Leaked iPhone Manual Reveals All
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A leaked iPhone sales training manual has revealed that the new iPhone due for release on June 29 will have no GPS capability however it does deliver support for IMAP and POP3 email as well as Yahoo Push email. It also has no hard keypad.

The leaked AT &T training manual is designed to help AT&T sales staff overcome “objections,” however the very existence of the manual raises several questions like with all the hype why would any sales executive  have to “sell” the phone?

During the last week AT&T sources have said that inquiries from people wanting to place a forward order has jumped from 1 million over the past few months to nearly 500,000 last week alone.

The manual reveals that iPhone users will not be able to conduct IM conversations with instant messaging users. This is the same problem experienced by Blackberry services. There are third-party IM solutions for Blackberry. SMS text messages on the iPhone will ‘look’ like instant messaging however the iPhone doesn’t support MMS messaging for photos or videos.

 

This inability to support the Multimedia Messaging Service (MMS) standard is a serious shortcoming. Apple is getting hammered for this on the MacRumors forums. MMS lets you embed images, audio, and video clips within text messages. You definitely want MMS support in a phone which, for all the criticism, is nevertheless the highest-profile, converged phone-and-music/photo device ever to hit the market.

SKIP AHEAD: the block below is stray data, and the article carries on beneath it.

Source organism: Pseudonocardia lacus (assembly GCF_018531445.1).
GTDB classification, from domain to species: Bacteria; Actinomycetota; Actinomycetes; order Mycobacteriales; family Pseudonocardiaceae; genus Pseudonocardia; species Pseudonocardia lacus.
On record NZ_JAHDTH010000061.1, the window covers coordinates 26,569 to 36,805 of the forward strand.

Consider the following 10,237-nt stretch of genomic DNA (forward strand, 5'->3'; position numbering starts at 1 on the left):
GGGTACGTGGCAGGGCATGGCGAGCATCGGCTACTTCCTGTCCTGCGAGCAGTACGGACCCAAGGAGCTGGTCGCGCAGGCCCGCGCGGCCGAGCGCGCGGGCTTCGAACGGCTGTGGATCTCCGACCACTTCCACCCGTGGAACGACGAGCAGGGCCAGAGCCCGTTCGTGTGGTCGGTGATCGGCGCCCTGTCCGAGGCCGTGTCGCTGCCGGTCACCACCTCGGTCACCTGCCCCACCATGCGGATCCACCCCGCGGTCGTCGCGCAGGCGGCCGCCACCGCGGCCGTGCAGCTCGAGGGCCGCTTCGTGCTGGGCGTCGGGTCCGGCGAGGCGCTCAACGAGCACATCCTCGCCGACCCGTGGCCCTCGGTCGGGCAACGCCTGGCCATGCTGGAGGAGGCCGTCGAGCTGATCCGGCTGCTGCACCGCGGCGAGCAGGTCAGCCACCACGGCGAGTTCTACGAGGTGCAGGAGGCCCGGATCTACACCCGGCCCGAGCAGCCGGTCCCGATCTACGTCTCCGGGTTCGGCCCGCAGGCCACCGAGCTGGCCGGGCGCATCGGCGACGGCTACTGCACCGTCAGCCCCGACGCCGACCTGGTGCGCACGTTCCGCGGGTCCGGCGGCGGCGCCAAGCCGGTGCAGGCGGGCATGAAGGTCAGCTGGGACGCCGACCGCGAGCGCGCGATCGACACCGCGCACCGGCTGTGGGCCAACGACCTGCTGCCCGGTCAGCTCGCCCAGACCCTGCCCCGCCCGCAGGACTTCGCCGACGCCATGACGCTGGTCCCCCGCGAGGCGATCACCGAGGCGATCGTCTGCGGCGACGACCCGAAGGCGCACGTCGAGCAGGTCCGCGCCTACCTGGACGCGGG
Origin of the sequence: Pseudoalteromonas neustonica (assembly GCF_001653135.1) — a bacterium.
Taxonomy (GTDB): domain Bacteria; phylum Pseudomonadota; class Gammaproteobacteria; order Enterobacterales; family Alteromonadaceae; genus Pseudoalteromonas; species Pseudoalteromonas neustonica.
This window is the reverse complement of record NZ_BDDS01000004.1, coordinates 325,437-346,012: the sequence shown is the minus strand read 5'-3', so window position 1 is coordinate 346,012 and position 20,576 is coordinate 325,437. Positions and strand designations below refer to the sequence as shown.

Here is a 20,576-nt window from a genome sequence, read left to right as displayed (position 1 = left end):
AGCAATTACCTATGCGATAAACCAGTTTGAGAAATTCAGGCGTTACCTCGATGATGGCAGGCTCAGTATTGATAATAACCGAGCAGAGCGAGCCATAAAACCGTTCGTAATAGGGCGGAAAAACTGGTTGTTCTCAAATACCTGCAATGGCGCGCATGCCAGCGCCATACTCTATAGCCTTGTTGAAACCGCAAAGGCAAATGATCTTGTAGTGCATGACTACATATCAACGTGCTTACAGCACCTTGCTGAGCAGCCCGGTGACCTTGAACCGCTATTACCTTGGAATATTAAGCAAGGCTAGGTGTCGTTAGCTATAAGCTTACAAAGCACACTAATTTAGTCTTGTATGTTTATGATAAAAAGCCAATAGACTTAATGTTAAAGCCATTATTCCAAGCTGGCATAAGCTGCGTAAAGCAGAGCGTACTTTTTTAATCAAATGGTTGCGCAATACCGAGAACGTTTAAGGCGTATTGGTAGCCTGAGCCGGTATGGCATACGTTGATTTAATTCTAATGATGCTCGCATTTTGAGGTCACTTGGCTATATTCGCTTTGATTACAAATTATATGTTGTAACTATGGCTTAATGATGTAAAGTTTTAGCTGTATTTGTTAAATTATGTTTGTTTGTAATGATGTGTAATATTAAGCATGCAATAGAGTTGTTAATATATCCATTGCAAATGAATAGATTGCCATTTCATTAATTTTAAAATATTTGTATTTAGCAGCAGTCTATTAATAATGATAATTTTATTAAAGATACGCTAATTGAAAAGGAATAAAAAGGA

Only content compatible with iTunes can be used on iPhone.  In the section on SMS text messaging, the sales manual promises that the iPhone has a “full QWERTY keyboard.” This is a “soft,” or virtual, keyboard, which appears on the glass screen.

The iPhone also has  built-in error correction and prevention for the keyboard which Apple claims makes sending messages easier and faster than ever.

On page 27 of the workbook, in a section entitled “Overcoming Objections,” it lists as a possible question a sales person might receive.

Potential Buyer: “I’m used to a keyboard with real buttons so I know when I’ve actually typed a character.”

 

Recommended Response: “With an actual keyboard, it’s easy to make a mistake and press the wrong key. iPhone’s virtual keyboard helps prevent this by through [it really does say “through”; I assume they mean “thorough,” though perhaps it’s supposed to be “thought”] software that can predict what you are trying to type and correct errors. For example, if you type “proomise,” iPhone will propose “promise” instead.”

Other key features allow users to sync your photos from a Mac or PC as you would with an iPod.  Use of on-screen displays to create three-way conference calls, and to manage multiple calls. Automatic recognition of phone numbers. According to the leaked sales manual, this means “users can call someone back simply by pressing the telephone number that appears in the body of the email message.”

iTunes integration (sync up the phone just like you would an iPod). Mac-like widgets to display the weather and stock prices. Safari to browse the Web. The iPhone will also work via Wi-Fi.